Fidget Spinners are driving teachers mad all over the country – much like the dreaded laser pointers from back in my day, although we didn’t try to claim therapeutic effects by way of the distracting red light. The Spinners are claiming to help with anxiety and ADHD, but the evidence is anecdotal at best and BS marketing at worst.
Child psychologists Dr. Dave Anderson, Scott Kollins, and Victoria Prooday have all said that there is no evidence that Fidget Spinners help with ADHD or anxiety, and instead serve as a distraction due to the instant gratification of the toy. In this light, it seems like the perfect toy for our time.
There are tried and tested methods that can help children with ADHD and anxiety relief and these entertainment toys should not be used as an excuse for kids to be disruptive in classrooms. Although, maybe they will help children develop their debating skills as they plead their cases to teachers across the country to keep their toy spinning on their desks. However, as Dr. Anderson notes, one positive about them is they have brought attention to the discussion about what CAN help anxiety and ADHD.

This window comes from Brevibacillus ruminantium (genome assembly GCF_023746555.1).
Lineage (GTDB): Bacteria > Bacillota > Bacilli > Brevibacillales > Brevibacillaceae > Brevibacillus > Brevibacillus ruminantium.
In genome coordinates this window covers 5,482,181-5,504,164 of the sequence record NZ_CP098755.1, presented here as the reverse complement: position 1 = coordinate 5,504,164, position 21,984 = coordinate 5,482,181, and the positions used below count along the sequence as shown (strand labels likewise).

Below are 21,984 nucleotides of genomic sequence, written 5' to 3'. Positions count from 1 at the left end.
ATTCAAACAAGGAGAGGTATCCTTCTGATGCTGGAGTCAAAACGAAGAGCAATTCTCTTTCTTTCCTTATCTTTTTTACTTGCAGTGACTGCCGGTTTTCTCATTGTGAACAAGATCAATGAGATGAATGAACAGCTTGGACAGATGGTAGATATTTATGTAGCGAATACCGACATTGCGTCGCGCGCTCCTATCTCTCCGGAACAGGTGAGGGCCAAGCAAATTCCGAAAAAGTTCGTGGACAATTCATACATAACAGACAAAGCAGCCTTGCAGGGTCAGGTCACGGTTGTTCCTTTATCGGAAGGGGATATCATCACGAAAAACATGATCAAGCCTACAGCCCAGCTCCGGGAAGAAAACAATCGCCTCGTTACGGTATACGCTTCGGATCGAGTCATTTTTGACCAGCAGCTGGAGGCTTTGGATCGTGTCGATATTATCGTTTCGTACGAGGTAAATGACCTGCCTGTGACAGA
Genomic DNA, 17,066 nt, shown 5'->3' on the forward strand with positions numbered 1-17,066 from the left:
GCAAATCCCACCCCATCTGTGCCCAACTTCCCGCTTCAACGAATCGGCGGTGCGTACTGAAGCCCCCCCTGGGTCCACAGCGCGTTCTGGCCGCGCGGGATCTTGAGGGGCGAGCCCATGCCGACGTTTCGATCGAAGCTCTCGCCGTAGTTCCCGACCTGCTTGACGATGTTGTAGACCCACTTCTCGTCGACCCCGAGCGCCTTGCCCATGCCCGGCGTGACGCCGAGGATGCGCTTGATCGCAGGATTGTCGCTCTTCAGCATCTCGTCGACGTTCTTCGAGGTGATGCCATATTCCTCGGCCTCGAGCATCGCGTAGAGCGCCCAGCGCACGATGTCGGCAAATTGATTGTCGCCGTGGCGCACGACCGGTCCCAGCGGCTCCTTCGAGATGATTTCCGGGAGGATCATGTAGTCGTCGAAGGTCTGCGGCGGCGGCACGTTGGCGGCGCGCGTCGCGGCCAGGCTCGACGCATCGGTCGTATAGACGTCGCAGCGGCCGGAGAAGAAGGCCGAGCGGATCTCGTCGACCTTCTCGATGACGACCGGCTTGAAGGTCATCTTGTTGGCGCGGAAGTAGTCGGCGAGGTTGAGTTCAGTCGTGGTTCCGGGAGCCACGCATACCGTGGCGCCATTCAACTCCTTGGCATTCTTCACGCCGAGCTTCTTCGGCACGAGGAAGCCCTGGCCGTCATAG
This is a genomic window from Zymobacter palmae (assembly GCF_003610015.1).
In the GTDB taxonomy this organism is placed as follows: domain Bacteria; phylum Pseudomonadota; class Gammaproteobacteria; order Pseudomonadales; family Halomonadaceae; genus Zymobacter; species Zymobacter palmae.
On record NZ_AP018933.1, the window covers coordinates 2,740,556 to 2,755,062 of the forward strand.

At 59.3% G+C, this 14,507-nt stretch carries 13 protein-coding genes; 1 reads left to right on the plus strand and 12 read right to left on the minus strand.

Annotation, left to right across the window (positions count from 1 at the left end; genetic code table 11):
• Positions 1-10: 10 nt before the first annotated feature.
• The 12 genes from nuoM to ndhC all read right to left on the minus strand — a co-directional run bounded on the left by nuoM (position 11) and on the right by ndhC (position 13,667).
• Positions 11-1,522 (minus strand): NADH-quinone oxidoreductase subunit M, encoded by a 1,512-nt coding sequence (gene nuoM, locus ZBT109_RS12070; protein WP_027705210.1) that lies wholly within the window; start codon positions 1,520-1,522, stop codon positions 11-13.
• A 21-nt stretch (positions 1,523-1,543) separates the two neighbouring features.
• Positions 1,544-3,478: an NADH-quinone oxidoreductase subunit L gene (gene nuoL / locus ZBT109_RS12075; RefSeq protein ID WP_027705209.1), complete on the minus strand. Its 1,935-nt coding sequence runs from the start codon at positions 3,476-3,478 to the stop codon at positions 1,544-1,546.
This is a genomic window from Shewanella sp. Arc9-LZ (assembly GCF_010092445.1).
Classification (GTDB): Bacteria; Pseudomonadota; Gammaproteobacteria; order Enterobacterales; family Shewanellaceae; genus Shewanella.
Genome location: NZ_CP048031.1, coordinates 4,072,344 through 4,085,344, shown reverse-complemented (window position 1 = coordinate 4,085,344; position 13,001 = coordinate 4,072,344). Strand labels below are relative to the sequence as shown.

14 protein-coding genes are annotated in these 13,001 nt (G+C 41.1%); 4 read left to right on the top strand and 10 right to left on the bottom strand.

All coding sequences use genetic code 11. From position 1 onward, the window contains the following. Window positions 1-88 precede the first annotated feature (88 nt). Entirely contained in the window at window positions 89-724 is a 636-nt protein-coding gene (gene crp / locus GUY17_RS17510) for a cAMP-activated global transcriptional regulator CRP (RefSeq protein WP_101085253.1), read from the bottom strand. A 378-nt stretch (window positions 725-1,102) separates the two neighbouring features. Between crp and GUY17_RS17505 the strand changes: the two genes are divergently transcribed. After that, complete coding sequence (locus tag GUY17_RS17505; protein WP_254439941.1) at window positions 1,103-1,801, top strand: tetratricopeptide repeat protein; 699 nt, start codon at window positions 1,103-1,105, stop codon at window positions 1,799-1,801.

If you don’t understand why people are into spinning pieces of plastic all of a sudden, Michael McCrudden traces the Fidget Spinner’s history back to its 1997 origin in the video above. This is a trend that’s 20 years in the making.
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